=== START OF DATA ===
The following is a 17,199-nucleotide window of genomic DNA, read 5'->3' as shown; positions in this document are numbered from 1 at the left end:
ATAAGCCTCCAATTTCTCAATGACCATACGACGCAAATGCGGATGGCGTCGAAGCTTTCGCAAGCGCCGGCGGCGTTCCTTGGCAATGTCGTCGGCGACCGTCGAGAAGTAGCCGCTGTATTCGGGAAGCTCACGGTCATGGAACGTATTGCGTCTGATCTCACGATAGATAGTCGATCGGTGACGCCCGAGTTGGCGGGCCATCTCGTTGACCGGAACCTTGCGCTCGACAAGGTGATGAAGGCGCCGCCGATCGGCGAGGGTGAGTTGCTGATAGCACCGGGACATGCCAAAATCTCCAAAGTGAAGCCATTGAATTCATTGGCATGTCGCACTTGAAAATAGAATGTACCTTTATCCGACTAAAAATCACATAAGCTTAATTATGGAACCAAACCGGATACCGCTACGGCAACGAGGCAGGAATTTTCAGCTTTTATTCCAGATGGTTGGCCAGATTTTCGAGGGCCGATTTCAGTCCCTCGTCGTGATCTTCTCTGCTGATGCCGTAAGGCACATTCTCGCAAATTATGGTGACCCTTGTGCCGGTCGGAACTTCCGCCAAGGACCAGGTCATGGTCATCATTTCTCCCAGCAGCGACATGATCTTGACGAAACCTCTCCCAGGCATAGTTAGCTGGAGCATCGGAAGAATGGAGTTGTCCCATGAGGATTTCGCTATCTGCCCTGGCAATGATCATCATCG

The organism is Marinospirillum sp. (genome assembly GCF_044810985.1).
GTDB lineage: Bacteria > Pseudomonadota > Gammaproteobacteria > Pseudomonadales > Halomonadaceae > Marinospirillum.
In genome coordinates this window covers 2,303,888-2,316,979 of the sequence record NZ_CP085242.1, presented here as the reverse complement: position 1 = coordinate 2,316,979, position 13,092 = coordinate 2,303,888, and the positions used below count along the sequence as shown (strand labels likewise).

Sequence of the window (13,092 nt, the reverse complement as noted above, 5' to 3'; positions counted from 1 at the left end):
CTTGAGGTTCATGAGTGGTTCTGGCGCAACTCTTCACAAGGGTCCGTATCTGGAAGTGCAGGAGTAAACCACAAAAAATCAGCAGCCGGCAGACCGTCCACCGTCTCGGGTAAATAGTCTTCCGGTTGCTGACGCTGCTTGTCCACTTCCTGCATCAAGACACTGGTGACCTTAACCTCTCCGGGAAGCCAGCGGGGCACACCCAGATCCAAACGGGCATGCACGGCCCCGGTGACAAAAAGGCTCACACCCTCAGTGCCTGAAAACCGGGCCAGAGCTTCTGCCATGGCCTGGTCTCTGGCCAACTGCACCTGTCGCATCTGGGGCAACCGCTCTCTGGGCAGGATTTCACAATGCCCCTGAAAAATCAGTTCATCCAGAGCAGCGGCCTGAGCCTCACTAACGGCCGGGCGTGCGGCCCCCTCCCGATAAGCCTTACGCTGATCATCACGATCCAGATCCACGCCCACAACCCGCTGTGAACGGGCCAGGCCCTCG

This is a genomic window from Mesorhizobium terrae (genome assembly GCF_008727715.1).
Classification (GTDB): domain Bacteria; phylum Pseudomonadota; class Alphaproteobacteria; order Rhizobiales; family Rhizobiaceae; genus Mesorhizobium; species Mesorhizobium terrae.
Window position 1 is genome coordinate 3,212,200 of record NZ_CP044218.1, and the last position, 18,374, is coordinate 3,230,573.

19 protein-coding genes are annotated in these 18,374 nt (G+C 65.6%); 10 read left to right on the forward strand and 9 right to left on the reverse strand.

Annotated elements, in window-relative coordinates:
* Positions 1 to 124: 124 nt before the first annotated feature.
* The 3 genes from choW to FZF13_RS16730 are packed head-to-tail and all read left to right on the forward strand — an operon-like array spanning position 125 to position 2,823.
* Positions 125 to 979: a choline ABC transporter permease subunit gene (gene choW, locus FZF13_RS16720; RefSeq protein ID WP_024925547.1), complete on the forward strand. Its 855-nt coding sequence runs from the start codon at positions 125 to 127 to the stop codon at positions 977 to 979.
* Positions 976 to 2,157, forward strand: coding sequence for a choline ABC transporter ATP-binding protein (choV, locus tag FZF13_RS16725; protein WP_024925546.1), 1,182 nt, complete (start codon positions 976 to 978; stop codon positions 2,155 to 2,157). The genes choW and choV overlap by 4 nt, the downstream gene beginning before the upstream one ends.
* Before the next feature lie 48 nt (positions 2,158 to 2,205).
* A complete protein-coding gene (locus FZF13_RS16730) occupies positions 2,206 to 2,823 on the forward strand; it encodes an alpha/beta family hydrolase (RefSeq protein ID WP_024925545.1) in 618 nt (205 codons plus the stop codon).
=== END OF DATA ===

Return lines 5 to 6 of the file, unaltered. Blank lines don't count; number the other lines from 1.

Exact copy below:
In genome coordinates this window covers 2,303,888-2,316,979 of the sequence record NZ_CP085242.1, presented here as the reverse complement: position 1 = coordinate 2,316,979, position 13,092 = coordinate 2,303,888, and the positions used below count along the sequence as shown (strand labels likewise).

Sequence of the window (13,092 nt, the reverse complement as noted above, 5' to 3'; positions counted from 1 at the left end):